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Happy New Year 2019 from West End Neighbours: Looking back at the WECP and looking ahead to the future

West End view WEN 1-Jan-2019

Panoramic view of West End from Kits Point, January 1, 2019. Credit: West End Neighbours

Best wishes to all from West End Neighbours for a wonderful 2019.

WEN first started posting articles in July 2010, so this year marks our tenth year. The West End Community Plan (WECP) was adopted by City Council in November 2013, so it has just passed the five-year mark.

This coming year of 2019, it is time for a review of the results of the WECP, and to look forward to the future. The community has been subject to a great deal of change over the last five years, with quite a lot more expected over the coming years.  The West End deserves a review of how the community plan has been working, what the impacts have been, and how things might be improved moving forward.

WEN was created with this mission: To enhance and celebrate the quality of life, the distinct, diverse character and the heritage of the West End, a livable neighbourhood between downtown Vancouver and Stanley Park. We accomplish this by influencing policy decisions and ensuring change is based on evolving community needs, is neighbourly and respectful and reflects relevant and timely engagement with residents.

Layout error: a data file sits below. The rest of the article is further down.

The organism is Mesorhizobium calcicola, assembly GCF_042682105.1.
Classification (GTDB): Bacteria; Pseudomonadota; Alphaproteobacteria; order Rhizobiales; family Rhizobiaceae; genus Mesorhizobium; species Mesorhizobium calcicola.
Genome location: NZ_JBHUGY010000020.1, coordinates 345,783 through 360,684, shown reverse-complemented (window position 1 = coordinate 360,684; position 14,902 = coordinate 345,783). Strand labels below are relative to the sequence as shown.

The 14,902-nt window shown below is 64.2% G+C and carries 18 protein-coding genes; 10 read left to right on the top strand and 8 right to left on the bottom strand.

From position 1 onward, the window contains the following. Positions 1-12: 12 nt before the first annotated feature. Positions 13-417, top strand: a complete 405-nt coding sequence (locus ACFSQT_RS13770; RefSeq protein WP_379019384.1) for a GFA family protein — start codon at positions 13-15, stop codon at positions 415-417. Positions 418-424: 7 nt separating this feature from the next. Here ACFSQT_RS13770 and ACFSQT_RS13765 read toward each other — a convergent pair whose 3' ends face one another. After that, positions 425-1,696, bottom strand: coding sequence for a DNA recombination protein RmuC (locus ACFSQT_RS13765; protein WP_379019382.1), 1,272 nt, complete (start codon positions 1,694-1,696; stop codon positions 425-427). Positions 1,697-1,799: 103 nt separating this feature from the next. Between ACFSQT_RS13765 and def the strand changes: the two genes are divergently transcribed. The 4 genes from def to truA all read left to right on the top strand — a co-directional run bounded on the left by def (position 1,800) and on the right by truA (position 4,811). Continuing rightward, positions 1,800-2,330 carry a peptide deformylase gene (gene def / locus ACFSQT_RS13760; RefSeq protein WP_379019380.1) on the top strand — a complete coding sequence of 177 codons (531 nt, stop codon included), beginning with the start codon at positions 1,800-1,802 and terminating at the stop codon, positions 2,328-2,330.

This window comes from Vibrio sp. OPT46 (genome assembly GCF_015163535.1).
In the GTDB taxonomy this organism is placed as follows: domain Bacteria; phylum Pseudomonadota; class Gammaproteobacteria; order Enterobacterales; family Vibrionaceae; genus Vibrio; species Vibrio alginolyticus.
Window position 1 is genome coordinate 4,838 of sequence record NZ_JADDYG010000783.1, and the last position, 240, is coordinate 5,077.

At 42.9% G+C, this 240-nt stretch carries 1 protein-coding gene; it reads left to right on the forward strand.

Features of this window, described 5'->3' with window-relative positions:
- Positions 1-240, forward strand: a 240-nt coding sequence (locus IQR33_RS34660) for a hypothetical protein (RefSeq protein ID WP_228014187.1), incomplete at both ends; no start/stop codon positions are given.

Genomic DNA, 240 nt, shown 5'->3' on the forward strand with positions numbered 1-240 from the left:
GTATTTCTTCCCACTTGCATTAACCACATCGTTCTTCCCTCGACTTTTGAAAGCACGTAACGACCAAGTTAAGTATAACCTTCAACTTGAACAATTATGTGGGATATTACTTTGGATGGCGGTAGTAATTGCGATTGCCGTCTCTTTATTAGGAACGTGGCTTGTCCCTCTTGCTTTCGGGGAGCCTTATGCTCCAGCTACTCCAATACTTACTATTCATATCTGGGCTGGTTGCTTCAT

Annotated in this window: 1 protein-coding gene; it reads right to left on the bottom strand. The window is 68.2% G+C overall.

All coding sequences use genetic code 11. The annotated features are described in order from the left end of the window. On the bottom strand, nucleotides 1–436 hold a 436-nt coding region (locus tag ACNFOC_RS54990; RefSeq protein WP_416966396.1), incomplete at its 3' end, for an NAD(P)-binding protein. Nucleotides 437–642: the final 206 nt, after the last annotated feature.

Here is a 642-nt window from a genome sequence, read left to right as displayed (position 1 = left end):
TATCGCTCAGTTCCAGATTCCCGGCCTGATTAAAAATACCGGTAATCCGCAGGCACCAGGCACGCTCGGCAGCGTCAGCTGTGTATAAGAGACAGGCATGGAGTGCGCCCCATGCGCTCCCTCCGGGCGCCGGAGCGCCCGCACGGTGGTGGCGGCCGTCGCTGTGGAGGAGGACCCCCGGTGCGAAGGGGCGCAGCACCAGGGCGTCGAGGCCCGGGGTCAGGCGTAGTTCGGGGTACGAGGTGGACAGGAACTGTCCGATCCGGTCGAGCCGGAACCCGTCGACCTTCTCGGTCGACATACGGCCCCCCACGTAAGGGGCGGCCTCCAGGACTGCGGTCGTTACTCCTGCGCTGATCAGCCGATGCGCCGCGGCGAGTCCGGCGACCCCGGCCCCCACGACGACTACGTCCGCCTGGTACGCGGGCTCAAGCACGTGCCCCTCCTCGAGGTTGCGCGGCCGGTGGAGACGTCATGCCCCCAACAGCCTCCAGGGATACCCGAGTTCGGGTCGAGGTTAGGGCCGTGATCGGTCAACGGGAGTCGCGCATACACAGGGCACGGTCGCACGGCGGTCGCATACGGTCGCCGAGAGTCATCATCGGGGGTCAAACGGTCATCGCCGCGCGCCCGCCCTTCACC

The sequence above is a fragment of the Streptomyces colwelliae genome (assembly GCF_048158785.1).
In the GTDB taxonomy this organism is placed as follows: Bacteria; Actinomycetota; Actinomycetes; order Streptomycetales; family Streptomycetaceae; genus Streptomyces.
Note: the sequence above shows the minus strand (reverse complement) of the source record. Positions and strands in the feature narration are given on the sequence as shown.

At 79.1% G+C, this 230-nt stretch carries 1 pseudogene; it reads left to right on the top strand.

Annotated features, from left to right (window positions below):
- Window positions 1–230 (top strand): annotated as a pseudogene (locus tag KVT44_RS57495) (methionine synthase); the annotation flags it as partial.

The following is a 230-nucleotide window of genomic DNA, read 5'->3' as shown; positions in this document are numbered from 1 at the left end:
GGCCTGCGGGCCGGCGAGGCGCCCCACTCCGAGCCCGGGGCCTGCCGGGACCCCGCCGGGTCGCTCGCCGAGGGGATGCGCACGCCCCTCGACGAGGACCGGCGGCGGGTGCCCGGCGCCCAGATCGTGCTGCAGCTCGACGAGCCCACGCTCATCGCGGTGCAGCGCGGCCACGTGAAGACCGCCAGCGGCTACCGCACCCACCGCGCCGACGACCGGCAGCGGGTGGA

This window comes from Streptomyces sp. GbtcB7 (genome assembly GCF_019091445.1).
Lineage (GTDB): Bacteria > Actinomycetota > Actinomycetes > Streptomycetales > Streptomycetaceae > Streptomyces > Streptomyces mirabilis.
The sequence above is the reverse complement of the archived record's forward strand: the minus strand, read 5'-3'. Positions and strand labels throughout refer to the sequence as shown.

We look forward to working with interested citizens and groups in the coming months to review the WECP and look ahead as City Hall now begins a citywide plan.

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Commentary: Resolutions to make 2019 B.C.’s year of transparency (Dermod Travis, IntegrityBC)

background blur clean clear

Photo by Pixabay on Pexels.com

by Dermod Travis, IntegrityBC (bold emphasis by West End Neighbours. Note that much of this applies to municipal governments.)

It’s that time of year again to propose a few New Year’s resolutions for B.C.’s political class and this year there’s a bit of a theme to the resolutions: transparency. No ill can come from it and it will fit into most holiday budgets to boot.

First up: allow individuals who are the subject of an inquiry, or investigation, to have the right to waive their right to privacy and thereby free government from any constraints it may feel over discussing a matter of public import.

These next two – with a nod to Dragnet’s Sgt. Joe Friday – could be considered as the “all we want are the facts” resolutions.

If you’re the minister responsible for a publicly-owned utility, say B.C. Hydro, and one of its senior executives tells you it’s sunny outside, you’d be well-advised to find a window and check for yourself.

Case in point: in a recent financial report the utility “notes that 493 (capital projects) have been delivered over the past five years at a cost of $6.9 billion – roughly 0.4 per cent over budget overall,” which sounds impressive, until you ask for the list and ask again and again and again. Continue reading